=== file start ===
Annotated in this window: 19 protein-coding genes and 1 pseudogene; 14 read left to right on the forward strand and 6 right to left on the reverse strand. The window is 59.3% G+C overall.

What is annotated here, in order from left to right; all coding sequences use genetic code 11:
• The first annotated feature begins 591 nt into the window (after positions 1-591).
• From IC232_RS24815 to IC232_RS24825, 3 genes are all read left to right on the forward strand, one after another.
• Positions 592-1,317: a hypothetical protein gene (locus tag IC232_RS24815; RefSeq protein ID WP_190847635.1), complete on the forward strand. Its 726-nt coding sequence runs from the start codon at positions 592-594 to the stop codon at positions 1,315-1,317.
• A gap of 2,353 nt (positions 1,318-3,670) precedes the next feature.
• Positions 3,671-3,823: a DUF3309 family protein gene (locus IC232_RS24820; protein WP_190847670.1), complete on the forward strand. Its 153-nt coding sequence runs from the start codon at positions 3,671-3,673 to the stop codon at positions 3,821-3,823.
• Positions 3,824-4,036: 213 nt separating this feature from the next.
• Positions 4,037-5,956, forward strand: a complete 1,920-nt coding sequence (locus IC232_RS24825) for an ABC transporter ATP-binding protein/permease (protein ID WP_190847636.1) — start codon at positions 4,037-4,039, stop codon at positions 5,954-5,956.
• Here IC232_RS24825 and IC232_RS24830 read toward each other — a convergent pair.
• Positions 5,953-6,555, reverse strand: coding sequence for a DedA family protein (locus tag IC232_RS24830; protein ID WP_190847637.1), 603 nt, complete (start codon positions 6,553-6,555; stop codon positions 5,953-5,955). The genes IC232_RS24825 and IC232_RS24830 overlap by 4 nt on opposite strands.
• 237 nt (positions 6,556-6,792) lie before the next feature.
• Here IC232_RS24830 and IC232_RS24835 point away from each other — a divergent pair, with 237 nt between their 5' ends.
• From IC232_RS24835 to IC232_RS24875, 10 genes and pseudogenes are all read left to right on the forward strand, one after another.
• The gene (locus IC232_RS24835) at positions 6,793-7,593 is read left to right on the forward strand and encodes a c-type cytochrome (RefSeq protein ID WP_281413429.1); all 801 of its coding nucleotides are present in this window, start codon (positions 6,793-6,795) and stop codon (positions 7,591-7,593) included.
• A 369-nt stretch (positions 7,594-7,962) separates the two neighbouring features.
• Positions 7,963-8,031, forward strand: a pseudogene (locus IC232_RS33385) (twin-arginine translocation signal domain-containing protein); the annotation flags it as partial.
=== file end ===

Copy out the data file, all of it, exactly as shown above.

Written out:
Annotated in this window: 19 protein-coding genes and 1 pseudogene; 14 read left to right on the forward strand and 6 right to left on the reverse strand. The window is 59.3% G+C overall.

What is annotated here, in order from left to right; all coding sequences use genetic code 11:
• The first annotated feature begins 591 nt into the window (after positions 1-591).
• From IC232_RS24815 to IC232_RS24825, 3 genes are all read left to right on the forward strand, one after another.
• Positions 592-1,317: a hypothetical protein gene (locus tag IC232_RS24815; RefSeq protein ID WP_190847635.1), complete on the forward strand. Its 726-nt coding sequence runs from the start codon at positions 592-594 to the stop codon at positions 1,315-1,317.
• A gap of 2,353 nt (positions 1,318-3,670) precedes the next feature.
• Positions 3,671-3,823: a DUF3309 family protein gene (locus IC232_RS24820; protein WP_190847670.1), complete on the forward strand. Its 153-nt coding sequence runs from the start codon at positions 3,671-3,673 to the stop codon at positions 3,821-3,823.
• Positions 3,824-4,036: 213 nt separating this feature from the next.
• Positions 4,037-5,956, forward strand: a complete 1,920-nt coding sequence (locus IC232_RS24825) for an ABC transporter ATP-binding protein/permease (protein ID WP_190847636.1) — start codon at positions 4,037-4,039, stop codon at positions 5,954-5,956.
• Here IC232_RS24825 and IC232_RS24830 read toward each other — a convergent pair.
• Positions 5,953-6,555, reverse strand: coding sequence for a DedA family protein (locus tag IC232_RS24830; protein ID WP_190847637.1), 603 nt, complete (start codon positions 6,553-6,555; stop codon positions 5,953-5,955). The genes IC232_RS24825 and IC232_RS24830 overlap by 4 nt on opposite strands.
• 237 nt (positions 6,556-6,792) lie before the next feature.
• Here IC232_RS24830 and IC232_RS24835 point away from each other — a divergent pair, with 237 nt between their 5' ends.
• From IC232_RS24835 to IC232_RS24875, 10 genes and pseudogenes are all read left to right on the forward strand, one after another.
• The gene (locus IC232_RS24835) at positions 6,793-7,593 is read left to right on the forward strand and encodes a c-type cytochrome (RefSeq protein ID WP_281413429.1); all 801 of its coding nucleotides are present in this window, start codon (positions 6,793-6,795) and stop codon (positions 7,591-7,593) included.
• A 369-nt stretch (positions 7,594-7,962) separates the two neighbouring features.
• Positions 7,963-8,031, forward strand: a pseudogene (locus IC232_RS33385) (twin-arginine translocation signal domain-containing protein); the annotation flags it as partial.